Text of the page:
Some would say that I'm saving the best for last. I know Frank would think so, because he's been loyal to Audio Research since the late '80s. Like last year, Optimal Enchantment owner Randall Cooley made a grand showing at the end of a hall. I'm not sure if he planned on using some sort of psychology, but if he was implying "You've heard the rest, now hear the best," he hit the mark. Was it the best system at the show? That's hard to say, but this system sure did things amazingly well.

In addition to having the Audio Research Reference 10 line stage ($29,995), also in use was the new Reference 10 phono stage (also $29,995). There were so many top-of-the line components -- including the racks -- that it was hard to keep track of everything. In fact, I didn't even know that a Mac and a DAC were in the system until I read about it on The Audio Beat. It would have been difficult to miss the Vandersteen Model 7 speakers ($50,000/pair with upgraded crossovers), however.

I never saw Randy play anything but LPs, but with an analog front-end like the on he had, who could have possibly missed or wanted to hear any digits? LPs played on the Basis Work of Art turntable sounded amazing. To say that I was extremely impressed with this enormous turntable was an understatement. In the past I had only seen it on static display. Now I've heard it. No doubt the Lyra Atlas cartridge ($9800) is due some credit for the sound as well. While I was in the room a fairly steady flow of audio-fool LPs was beginning to wear on me, and I was curious about just how well this 'table could play the Yehudi Menhuin LP. I was reluctant to ask Randy to play my not exactly mint record (a domestic Angel no less) on a turntable that sells for $179,000.

I had already heard this LP in other rooms, and while the music was magical the sound was not impressive. I'm not exactly the big fan of vintage EMI classics that some collectors are, and I've never understood why Decca, Mercury, and Capitol seemed so much better at capturing the wide dynamic range that seemed to elude all but a few EMI LPs, imported or domestically pressed. After hearing just about what I knew was on this LP in other rooms, I was very surprised when this old LP was transformed into a new recording. It was not a silent record by any standard, but it was just about silent when it was played back on the Basis/Lyra combo. In the other rooms the wooden sound of the cello was completely missing, and I figured that it was just an old Angel and many of them sound mediocre. It was no longer mediocre. The cello may have not been as opulent-sounding as on a vintage Fournier or Starker LP, but now it was made of wood and strings. As with the Sound Lab/Brubeck experience, I felt I was hearing the sound that the mics had captured. It was exactly like a piano trio recorded in a slightly larger room than would be appropriate, but incredibly right at the same time. I'd love to spend more time with this system. Does anybody want to buy it for me?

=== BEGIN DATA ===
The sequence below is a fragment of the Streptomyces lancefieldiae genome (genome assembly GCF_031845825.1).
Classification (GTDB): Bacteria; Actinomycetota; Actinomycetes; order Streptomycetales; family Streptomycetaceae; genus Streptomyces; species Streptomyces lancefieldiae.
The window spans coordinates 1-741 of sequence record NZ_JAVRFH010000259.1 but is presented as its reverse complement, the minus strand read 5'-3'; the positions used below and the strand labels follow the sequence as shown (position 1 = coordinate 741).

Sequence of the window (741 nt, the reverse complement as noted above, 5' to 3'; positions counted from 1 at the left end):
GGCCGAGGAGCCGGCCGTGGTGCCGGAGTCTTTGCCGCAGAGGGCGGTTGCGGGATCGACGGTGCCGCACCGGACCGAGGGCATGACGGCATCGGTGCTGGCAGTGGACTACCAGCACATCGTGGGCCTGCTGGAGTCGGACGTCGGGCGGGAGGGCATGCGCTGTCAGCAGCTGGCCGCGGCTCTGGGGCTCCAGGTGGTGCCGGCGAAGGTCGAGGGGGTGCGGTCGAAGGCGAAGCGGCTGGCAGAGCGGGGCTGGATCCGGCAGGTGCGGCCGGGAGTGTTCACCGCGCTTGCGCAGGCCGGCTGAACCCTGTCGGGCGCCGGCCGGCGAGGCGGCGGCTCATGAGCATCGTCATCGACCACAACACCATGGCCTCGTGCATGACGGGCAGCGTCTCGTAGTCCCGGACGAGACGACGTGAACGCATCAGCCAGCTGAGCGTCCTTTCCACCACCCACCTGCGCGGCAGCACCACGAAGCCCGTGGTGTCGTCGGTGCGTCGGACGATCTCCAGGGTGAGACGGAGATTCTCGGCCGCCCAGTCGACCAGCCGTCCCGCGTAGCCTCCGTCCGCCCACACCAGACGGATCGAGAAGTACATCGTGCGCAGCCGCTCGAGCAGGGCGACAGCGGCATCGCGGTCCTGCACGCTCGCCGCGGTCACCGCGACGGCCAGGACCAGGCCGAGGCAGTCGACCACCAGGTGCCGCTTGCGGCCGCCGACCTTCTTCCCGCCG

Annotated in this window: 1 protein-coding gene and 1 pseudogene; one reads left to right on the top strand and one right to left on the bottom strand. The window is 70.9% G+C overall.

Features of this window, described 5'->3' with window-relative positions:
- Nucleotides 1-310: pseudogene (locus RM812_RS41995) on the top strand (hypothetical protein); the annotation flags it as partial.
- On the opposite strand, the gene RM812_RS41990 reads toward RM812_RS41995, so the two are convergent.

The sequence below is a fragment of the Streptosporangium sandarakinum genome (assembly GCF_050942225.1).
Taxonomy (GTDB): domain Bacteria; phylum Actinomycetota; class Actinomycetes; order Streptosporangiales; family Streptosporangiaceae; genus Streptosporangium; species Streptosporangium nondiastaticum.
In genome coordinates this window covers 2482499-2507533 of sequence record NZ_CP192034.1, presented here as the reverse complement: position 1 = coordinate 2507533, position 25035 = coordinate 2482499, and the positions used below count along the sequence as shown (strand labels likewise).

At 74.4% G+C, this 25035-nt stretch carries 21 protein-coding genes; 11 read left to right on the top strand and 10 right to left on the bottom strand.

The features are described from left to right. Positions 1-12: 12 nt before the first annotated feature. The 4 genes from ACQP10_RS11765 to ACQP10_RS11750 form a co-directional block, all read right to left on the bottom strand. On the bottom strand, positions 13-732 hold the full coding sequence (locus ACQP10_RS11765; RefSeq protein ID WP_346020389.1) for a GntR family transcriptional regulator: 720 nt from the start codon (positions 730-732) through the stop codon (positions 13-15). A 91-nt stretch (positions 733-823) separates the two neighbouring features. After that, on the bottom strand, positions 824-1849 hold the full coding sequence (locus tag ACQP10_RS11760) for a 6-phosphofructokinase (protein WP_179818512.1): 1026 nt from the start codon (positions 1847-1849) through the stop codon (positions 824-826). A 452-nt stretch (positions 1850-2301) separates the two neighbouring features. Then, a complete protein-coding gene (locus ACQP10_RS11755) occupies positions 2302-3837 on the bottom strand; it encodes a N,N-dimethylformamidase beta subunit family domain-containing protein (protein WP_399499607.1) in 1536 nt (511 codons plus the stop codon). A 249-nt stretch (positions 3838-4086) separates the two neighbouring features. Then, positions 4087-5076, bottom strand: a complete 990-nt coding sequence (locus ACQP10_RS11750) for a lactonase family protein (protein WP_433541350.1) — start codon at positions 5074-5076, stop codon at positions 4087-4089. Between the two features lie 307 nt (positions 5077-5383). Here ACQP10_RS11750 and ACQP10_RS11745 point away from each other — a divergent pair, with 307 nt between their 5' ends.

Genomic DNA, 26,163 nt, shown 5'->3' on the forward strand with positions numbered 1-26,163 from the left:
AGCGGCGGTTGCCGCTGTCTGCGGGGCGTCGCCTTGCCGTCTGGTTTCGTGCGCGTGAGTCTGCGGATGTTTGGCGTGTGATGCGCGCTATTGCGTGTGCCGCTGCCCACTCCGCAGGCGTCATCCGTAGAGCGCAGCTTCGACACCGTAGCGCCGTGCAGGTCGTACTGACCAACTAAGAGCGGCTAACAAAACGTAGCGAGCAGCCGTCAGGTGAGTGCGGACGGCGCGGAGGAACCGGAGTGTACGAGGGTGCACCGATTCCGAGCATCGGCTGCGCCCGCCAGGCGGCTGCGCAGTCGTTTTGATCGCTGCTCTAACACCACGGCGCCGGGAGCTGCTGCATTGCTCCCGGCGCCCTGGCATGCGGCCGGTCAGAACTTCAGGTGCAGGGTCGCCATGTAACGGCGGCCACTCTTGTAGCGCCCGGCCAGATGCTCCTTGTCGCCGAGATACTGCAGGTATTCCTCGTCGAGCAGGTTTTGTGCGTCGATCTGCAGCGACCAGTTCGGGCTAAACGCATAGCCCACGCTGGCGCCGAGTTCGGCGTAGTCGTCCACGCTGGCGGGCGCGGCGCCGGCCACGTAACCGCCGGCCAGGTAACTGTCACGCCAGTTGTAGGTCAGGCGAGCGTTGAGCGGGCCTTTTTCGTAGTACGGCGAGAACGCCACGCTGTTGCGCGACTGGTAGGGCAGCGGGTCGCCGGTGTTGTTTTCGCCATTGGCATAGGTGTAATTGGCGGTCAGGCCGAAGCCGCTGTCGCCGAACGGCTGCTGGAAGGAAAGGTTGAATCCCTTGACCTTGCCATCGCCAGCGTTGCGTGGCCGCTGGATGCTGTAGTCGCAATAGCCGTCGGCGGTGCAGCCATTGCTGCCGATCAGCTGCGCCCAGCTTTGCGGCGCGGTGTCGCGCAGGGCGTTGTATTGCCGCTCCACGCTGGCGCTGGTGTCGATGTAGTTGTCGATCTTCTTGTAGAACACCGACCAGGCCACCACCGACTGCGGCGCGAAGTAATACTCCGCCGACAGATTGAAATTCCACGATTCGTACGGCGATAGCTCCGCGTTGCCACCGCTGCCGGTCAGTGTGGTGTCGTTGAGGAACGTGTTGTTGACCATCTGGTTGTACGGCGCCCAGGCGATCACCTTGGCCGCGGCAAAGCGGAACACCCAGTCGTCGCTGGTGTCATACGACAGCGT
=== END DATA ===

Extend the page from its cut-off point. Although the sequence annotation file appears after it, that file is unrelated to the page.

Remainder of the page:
There you have it. This two-day show experience was one of the very best I've had. Maybe next year I can get more people to play Impex records in their demos.

Speaking of records, I have some oldies to share with you. I've been going back through my collection of 10" monos. I love these records. Clean ones are even harder to find than clean 12" LPs. Also, you can't get a good one pressed anymore. My friends at RTI won't have anything to do with 10" pressings, and I really can't blame them. The market is small.

Chris Connor: Sings Lullabys of Birdland [Bethlehem BCP 1001]

What's cooler than a mid '50s 10" LP? Not much, but when it's by one of the greatest female jazz vocalists of the LP era, then it's even cooler. If you know June Christy, you need to know the late Chris Connor. The discussion of one often leads to the other. At the same time they sound similar and different. Who's better? Give me a friggin' break. Connor was June's hand-picked replacement for Stan Kenton's orchestra when she left Kenton to pursue a solo career. Connor's solo career was just around the corner, and it started with this record. Recorded on a budget in 1956, this 10" gem beautifully captures the richness of Connor's voice and the wonderfully mellow sound of the piano-led trio behind her. Just as Julie London's debut did not utilize a drummer, neither does this session. Minimalism seemed to work better in the '50s than it does today. Back then you got to hear it without a wash of digital reverb.

I don't believe there is a better-sounding recording of a female jazz singer than this one. She is right there at the front of the speakers and the program is quintessential jazz singing. This ten-incher is always a big hit with my jazz-loving friends. Prior to owning this LP, I never thought I'd hear "Try A Little Tenderness" performed better than Frank Sinatra's or Otis Redding's versions. With this LP there is a third person who makes this song glow with energy, and this time it's a woman.